Icky Sticky and Itty Bitty

Beginning Reading

Julie Smith



Beginning readers need to develop skills to decode unfamiliar words; therefore, they must understand when they make a sound it is called a phoneme.  Along with this, they need to be able to understand the relationship between letters and phonemes.  Short vowels are some of the first correspondences that students need to learn so today we are gong to learn the correspondence i = /i/.  We will do this by learning a meaningful representation of the /i/ sound, by recognizing it in spoken words, by spelling words with /i/ in them in a letterbox lesson, and by recognizing /i/ words in the text.



Primary paper

Primary pencil

Letterboxes for each student

Decodable book Liz is Six for each student

Letter manipulative including letters: b, i, g, c, a, n, r, h, s, t, k, e, o

Icky sticky picture to hang on board from reading genie site

Worksheet with pictures of a pig, ditch, dog, tree, cake with six candles, igloo and horse



1.                  Introduce the lesson by explaining why it is important to learn that a letter represents a sound.  Today we are going to learn about the i=/i/.  WE all ready know about the a and e so we will review them at the end of the lesson as well.  It is important to learn this so we can recognize this sound in words.  We will also make words that have this sound.  We want to learn this sound so that when we hear it will be able to write it as well. 

2.                  Ask students to take out primary writing paper.  Review how to make the letter i.  To make the letter i, we want to draw a straight line starting at the fence and touching the sidewalk.  Now, we need to make a dot between the fence and rooftop right above the line.  Next, instruct students to practice writing the letter i on their own.  Each time you make a letter make the iii sound aloud.

3.                  Place the large icky sticky picture from the reading genie website on the board.  Ask students what the picture is of?  Tell them that it is a picture of something icky sticky.  Tell students to do their hands to show icky stick and say iiiicky stiiicky while doing the hand motion.  As I say some words do your hands if you hear the iii sound: big, can, rich, stick, set, top, and ditch.  Congratulate students and tell them that the icky sticky is becoming sticky in their brains.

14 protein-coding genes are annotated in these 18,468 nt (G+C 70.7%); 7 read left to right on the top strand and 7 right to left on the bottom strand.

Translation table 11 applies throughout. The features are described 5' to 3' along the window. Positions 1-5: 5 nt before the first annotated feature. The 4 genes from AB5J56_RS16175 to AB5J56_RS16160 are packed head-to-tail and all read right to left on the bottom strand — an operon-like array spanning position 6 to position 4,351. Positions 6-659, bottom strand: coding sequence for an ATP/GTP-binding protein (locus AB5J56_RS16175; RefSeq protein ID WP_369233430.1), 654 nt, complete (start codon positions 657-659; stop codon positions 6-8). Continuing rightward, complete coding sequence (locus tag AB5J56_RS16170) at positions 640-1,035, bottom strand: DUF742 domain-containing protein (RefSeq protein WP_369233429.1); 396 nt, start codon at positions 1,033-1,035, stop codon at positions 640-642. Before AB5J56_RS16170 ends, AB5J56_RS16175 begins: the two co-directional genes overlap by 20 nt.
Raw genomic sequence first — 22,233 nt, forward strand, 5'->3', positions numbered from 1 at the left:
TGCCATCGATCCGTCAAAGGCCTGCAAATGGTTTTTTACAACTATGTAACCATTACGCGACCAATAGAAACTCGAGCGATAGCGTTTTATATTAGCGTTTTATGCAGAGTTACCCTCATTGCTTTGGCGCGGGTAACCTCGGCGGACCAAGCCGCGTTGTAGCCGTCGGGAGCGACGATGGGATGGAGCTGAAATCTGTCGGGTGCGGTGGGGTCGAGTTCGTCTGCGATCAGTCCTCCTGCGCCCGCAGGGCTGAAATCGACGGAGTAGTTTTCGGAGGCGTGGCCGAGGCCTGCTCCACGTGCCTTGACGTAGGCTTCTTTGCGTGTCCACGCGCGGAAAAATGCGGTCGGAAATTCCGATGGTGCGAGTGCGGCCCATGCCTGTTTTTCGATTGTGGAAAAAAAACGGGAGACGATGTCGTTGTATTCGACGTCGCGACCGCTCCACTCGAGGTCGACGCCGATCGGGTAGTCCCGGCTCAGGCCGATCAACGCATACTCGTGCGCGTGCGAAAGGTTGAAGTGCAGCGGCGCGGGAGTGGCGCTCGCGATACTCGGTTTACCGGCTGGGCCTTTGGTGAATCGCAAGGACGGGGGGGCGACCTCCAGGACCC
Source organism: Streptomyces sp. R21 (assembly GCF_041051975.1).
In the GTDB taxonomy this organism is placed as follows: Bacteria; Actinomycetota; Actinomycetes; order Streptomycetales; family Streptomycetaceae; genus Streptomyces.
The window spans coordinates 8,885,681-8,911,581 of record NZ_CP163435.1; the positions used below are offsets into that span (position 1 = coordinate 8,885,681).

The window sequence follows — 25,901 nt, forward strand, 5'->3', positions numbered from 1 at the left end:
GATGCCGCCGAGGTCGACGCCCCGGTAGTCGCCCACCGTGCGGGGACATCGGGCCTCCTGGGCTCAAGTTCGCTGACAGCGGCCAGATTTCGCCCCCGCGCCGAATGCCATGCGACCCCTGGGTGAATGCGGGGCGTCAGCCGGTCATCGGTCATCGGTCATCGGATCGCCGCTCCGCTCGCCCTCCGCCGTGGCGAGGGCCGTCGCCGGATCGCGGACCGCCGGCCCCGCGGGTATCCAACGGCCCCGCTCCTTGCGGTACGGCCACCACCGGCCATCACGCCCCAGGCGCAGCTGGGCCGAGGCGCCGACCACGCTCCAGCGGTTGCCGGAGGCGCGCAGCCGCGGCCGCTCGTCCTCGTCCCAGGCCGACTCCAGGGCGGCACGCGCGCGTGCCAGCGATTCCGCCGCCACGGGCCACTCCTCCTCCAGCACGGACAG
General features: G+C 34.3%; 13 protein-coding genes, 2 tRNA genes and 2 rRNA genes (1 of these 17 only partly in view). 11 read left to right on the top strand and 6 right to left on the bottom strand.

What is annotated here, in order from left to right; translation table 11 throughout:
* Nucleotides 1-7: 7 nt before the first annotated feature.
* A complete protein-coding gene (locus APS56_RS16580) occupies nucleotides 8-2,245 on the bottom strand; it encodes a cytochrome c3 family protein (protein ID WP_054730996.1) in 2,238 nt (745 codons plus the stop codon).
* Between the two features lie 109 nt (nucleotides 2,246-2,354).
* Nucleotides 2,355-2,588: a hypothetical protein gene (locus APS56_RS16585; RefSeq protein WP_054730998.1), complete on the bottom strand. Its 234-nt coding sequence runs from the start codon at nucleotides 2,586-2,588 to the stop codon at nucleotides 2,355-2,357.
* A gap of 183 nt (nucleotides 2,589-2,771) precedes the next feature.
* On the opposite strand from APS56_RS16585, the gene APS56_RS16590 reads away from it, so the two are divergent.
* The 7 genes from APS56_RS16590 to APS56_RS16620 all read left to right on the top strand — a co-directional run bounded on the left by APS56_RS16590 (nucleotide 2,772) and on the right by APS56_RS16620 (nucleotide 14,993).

4.                  Have the children get out their letterboxes and letters:  b, I, g, c, a, n, r, h, s, t, k, e, o. Use the overhead projector to do the lesson with their children.  Explain to children that now we are going to work on spelling words that have the /i/ sound.  First, we will need three letterboxes to spell the first word big.  The first sound I hear in big is the /b/ sound so I am going to place a b in the first box.  Now I hear iii like icky sticky, so I will put an I in the second box.  The last sound that is in big is the /g/.  We will put a g in the last box.  Look around at the children‰¥ús desks to check answers before putting it on the overhead.  Continue with three letterboxes and spell can, rich, set and top.  With four letterboxes spell stick, and spit.  Tell students that they are doing good spelling so many words while writing them on the board.  Now read the words together as a class.

5.  Pass out a copy of Liz is Six to each student.  To engage students introduce the book as a book about a girl named Liz who is turning six years old.  We will read the book to find out what happens on her birthday.  Have students read book silently.  When students are finished tell them to think of words in the book that have the /i/ sound.  Call on students to share the words they found and write them on the board.

6.  To assess children, pass out sheet with all the pictures.  Have students circle the pictures with the /i/ sound.  To assess their reading, have them come to your desk one by one and read two pages of the book to assess miscues.



Liz is Six decodable book

Murray䴜s letterbox lesson article

Mary Kay William‰¥ús AHH! The Baby is Crying! AHH!  Auburn University, fall 2005


Meg Betzbee䴜s Icky Sticky Fingers. Auburn University, summer 2005


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